RB
Reply

By your comment I’m not sure Claudia how familiar you are with Ontario’s actual generation situation. What has happened here is driven more by ideology and corporate collusion than any rational effective energy strategy.
The large amounts of low value wind that has been jammed onto the grid with 20 year ,high cost , must take contracts was, technically and economically stupid, unless you were in on the action.
The gov’t chose to tie municipalities hands, so unlike Germany for example we got large corporate owned projects with small setbacks and very small beer in terms of local benefit. The GTA on the other hand has been intentionally left as “renewable energy free zones”. Wind projects, either in industrial areas or off-shore in the GTA would have scuttled the GEA long ago. The gov’t knows rural On. has no political influence. We’re just a convenient development zone now.
Re. actual emissions reduction, which was supposed to be the reason for the mess we have, please read my response above to Remi.
Re. Quebec…two things at least are different there. They have lots of storable hydro which allows them to not get stuck giving erratic wind away, or paying to curtail, as On. must do. Also they have lots of remote ridge tops and shorelines that allow setbacks almost 3x Ontario’s. Still its a negative impact on natural areas with little emissions benefit.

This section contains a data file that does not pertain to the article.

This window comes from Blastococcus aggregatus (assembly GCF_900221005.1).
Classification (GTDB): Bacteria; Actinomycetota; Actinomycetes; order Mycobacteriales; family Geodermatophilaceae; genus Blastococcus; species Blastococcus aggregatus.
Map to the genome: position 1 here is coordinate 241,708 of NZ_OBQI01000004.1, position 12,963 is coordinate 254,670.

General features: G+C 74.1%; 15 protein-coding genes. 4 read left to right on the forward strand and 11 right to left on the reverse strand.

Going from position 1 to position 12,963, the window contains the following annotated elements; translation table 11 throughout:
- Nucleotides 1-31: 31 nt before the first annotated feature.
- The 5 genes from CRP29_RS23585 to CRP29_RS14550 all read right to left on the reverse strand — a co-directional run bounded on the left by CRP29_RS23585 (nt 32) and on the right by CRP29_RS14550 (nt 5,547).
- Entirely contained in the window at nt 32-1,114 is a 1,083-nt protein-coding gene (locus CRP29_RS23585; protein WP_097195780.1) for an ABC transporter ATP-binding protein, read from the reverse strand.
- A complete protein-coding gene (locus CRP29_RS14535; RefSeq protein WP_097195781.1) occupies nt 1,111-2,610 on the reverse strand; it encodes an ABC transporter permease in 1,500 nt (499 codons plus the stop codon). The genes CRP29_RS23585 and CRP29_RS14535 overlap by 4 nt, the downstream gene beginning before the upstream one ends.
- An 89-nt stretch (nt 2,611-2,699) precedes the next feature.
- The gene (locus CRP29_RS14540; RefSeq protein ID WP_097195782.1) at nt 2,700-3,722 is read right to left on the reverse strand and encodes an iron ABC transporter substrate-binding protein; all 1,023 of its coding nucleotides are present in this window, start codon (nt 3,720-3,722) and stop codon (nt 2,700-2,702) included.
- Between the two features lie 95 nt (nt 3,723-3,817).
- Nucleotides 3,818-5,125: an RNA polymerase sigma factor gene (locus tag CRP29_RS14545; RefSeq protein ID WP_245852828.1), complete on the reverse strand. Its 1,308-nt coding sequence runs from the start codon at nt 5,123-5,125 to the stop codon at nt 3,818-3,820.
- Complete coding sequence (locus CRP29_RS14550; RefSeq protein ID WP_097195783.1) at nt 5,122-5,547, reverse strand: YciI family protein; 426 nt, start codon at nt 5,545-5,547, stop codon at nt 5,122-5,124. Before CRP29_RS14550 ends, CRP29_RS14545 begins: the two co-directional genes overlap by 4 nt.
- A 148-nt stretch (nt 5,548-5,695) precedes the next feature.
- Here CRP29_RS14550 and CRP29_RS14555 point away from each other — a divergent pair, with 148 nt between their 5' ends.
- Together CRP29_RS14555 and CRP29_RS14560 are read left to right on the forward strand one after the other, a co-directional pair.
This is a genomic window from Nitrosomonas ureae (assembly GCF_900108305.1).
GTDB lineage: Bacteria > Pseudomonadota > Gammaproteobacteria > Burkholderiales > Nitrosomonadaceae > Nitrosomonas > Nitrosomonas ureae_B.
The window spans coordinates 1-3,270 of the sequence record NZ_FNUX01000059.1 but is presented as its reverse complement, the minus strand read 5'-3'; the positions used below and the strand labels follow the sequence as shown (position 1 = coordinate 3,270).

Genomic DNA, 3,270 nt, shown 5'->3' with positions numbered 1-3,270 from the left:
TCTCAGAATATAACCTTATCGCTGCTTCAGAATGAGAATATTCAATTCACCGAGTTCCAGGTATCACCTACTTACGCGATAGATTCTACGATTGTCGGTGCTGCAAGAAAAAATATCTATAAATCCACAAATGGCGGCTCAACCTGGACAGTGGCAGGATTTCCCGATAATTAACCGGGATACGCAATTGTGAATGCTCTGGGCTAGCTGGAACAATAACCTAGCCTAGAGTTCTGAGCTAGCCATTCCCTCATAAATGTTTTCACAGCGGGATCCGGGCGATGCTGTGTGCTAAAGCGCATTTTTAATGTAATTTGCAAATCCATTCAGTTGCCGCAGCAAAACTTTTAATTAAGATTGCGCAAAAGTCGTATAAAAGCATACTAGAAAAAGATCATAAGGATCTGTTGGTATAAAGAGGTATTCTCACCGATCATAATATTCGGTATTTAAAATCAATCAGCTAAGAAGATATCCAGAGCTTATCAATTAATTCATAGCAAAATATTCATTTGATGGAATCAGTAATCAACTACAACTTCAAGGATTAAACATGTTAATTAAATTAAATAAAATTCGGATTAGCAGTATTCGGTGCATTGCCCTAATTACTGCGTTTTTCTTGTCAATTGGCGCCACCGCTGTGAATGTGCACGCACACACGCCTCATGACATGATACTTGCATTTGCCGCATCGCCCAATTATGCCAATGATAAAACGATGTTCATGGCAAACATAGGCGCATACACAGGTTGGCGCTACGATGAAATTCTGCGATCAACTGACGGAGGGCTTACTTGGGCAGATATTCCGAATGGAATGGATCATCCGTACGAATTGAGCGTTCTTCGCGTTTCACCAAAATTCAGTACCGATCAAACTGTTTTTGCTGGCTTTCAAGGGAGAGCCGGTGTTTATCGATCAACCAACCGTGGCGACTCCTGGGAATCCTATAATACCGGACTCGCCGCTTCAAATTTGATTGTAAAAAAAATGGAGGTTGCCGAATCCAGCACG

Richard Mann
Reply

Wind and Solar are not reducing C02. Ontario’s own Engineering Society is telling us this. See the report, “Ontario’s Electricity Dilemma – Achieving Low Emissions at Reasonable Electricity Rates.” Ontario Society of Professional Engineers (OSPE), April 2015.
http://www.ospe.on.ca/…/2015_Presentation_Elec_Dilem.pdf

Page 15 of 23. “Why Will Emissions Double as We Add Wind and Solar Plants ?”

– Wind and Solar require flexible backup generation.

– Nuclear is too inflexible to backup renewables without expensive engineering changes to the reactors.

– Flexible electric storage is too expensive at the moment.

– Consequently natural gas provides the backup for wind and solar in North America.

– When you add wind and solar you are actually forced to reduce nuclear genera,on to make room for more natural gas generation to provide flexible backup.

– Ontario currently produces electricity at less than 40 grams of CO2 emissions/kWh.

– Wind and solar with natural gas backup produces electricity at about 200 grams of CO 2 emissions/kWh. Therefore adding wind and solar to Ontario’s grid drives CO2 emissions higher. From 2016 to 2032 as Ontario phases out nuclear capacity to make room for wind and solar, CO2 emissions will double (2013 LTEP data).

– In Ontario, with limited economic hydro and expensive storage, it is mathematically impossible to achieve low CO2 emissions at reasonable electricity prices without nuclear generation.